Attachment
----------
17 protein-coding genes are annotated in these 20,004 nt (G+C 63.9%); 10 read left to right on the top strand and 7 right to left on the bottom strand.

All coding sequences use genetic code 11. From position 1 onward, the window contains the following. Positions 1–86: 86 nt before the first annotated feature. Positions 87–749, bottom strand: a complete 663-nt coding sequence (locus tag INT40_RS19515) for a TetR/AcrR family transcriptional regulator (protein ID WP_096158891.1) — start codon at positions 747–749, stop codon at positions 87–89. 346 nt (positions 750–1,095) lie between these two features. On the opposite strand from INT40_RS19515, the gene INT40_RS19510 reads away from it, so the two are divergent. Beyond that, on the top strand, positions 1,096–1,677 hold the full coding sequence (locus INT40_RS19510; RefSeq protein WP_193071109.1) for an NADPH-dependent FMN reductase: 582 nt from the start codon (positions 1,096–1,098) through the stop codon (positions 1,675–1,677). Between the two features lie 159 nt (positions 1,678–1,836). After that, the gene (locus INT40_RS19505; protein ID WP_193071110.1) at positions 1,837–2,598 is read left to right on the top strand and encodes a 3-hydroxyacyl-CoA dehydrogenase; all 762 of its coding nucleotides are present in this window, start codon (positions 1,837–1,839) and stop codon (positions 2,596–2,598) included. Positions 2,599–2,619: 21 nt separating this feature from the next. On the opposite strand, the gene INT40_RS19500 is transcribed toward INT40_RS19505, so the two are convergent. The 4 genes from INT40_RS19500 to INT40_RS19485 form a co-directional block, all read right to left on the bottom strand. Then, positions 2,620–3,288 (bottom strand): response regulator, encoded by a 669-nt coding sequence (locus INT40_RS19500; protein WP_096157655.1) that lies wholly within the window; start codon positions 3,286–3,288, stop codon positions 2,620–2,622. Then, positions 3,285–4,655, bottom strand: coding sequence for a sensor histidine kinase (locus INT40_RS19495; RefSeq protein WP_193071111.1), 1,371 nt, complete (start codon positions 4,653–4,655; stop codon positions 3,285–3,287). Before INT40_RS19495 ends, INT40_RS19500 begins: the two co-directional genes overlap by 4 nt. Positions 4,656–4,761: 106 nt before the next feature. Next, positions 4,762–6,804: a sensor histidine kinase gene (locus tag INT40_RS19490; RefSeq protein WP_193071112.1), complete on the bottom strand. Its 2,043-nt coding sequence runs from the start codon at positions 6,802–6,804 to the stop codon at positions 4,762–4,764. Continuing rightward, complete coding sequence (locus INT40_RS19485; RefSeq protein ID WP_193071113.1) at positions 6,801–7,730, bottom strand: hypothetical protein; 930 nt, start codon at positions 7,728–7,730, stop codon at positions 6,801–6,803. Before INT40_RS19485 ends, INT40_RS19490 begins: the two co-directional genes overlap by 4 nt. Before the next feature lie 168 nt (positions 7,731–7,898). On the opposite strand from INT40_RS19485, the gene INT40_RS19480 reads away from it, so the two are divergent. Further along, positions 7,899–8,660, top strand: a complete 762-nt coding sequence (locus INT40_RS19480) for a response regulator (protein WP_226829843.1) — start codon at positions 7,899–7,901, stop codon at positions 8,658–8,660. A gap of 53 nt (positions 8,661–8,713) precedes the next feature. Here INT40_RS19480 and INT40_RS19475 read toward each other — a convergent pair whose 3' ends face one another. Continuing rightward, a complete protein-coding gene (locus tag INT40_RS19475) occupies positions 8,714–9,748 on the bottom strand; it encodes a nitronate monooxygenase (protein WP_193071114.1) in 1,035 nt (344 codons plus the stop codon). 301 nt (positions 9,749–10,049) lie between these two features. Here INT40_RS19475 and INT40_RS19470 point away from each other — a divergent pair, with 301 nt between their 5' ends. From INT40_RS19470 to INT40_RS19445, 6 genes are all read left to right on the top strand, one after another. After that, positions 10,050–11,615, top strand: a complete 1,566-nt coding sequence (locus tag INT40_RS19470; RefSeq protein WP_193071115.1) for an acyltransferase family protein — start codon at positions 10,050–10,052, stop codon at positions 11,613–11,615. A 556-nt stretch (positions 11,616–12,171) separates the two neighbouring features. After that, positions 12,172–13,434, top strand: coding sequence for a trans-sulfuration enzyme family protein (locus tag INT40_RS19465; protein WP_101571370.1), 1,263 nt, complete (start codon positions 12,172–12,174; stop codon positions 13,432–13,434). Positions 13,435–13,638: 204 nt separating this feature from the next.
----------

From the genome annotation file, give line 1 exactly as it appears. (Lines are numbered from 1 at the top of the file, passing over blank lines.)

17 protein-coding genes are annotated in these 20,004 nt (G+C 63.9%); 10 read left to right on the top strand and 7 right to left on the bottom strand.